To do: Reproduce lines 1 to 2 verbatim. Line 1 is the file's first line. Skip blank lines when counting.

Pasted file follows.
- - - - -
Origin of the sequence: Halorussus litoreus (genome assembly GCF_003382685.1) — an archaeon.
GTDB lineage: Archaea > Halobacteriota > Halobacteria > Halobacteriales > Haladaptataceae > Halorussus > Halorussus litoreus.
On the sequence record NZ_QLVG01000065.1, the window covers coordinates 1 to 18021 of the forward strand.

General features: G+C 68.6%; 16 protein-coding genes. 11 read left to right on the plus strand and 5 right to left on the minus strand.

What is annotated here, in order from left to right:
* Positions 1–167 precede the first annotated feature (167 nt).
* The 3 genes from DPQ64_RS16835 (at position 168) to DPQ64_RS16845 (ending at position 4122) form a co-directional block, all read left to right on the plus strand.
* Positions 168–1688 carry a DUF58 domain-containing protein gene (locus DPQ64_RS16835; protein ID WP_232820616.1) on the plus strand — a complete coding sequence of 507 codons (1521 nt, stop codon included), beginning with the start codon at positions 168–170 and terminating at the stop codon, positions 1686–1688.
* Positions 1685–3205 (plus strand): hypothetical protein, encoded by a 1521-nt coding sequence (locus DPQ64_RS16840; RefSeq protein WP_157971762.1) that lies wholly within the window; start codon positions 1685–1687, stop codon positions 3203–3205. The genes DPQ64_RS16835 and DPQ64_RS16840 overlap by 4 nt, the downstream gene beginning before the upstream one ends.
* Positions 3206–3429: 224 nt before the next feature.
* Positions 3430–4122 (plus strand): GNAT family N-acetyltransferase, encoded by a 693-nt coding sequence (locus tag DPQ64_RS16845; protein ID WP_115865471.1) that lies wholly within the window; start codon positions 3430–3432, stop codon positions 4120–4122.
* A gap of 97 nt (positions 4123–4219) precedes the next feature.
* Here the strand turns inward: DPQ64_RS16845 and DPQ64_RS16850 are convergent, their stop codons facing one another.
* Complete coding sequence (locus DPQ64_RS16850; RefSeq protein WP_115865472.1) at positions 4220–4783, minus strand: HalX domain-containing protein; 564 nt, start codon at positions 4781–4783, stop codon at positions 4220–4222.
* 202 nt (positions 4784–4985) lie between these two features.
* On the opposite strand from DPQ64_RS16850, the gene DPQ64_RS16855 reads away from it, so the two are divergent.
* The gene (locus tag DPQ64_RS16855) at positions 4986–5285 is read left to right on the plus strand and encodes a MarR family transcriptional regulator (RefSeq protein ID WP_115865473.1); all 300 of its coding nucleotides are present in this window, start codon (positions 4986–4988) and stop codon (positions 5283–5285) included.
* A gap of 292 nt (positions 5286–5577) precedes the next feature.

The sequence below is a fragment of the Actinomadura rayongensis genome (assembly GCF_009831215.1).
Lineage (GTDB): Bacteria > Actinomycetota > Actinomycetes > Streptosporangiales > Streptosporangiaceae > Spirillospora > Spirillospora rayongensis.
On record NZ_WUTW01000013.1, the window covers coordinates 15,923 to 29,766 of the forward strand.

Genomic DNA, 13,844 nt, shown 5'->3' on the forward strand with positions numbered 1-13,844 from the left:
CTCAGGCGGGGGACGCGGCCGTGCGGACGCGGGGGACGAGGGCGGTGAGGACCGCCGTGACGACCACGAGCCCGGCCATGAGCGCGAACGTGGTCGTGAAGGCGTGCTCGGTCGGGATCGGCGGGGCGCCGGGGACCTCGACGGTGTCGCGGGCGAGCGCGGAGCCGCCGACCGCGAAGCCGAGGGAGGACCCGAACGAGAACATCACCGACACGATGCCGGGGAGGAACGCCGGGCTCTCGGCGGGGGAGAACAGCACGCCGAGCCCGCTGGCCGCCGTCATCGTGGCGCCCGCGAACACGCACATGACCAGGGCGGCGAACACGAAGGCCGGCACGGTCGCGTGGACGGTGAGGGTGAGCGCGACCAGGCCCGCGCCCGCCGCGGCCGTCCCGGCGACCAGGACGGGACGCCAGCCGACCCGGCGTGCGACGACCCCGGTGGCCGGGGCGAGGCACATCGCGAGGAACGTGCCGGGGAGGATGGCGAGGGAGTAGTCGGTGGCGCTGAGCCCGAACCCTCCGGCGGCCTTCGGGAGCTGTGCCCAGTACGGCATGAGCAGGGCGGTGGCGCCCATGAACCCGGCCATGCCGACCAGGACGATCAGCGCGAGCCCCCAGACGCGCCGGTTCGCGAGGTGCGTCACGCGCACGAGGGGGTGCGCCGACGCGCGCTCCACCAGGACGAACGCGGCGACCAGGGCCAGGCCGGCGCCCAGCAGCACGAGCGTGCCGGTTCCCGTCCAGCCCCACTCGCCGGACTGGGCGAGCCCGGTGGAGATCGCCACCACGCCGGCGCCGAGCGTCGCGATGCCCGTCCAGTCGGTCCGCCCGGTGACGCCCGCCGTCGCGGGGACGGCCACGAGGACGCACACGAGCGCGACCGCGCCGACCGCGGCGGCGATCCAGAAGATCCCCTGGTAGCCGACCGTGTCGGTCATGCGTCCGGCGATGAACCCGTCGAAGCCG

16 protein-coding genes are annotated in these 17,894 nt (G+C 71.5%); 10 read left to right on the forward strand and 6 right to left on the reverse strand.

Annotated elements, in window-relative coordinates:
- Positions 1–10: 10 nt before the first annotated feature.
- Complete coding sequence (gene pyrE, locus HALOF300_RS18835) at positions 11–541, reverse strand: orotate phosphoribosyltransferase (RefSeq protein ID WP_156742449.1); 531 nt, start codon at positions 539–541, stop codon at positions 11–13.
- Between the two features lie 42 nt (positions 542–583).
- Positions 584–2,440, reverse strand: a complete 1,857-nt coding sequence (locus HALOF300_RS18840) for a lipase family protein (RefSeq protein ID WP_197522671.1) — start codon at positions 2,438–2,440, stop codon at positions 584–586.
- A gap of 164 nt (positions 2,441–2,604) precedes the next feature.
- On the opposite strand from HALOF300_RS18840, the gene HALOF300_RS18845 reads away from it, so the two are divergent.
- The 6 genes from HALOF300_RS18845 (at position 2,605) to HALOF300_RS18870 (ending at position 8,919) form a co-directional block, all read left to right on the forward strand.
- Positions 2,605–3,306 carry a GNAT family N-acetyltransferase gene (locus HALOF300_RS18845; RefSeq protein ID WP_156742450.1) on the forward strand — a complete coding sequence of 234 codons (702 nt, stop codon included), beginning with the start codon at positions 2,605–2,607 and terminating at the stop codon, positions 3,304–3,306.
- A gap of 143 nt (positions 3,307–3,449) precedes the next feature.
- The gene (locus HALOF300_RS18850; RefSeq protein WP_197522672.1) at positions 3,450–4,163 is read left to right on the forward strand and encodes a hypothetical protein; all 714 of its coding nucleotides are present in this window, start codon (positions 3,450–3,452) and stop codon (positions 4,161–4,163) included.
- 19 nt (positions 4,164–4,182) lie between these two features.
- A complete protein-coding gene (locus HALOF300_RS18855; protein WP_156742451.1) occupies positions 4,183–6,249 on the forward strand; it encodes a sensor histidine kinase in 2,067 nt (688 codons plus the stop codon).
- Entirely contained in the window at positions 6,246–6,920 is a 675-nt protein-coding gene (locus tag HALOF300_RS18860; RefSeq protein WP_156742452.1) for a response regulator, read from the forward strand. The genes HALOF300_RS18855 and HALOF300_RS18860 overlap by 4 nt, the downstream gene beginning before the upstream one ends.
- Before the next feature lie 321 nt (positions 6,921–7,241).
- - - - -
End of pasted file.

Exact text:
Origin of the sequence: Halorussus litoreus (genome assembly GCF_003382685.1) — an archaeon.
GTDB lineage: Archaea > Halobacteriota > Halobacteria > Halobacteriales > Haladaptataceae > Halorussus > Halorussus litoreus.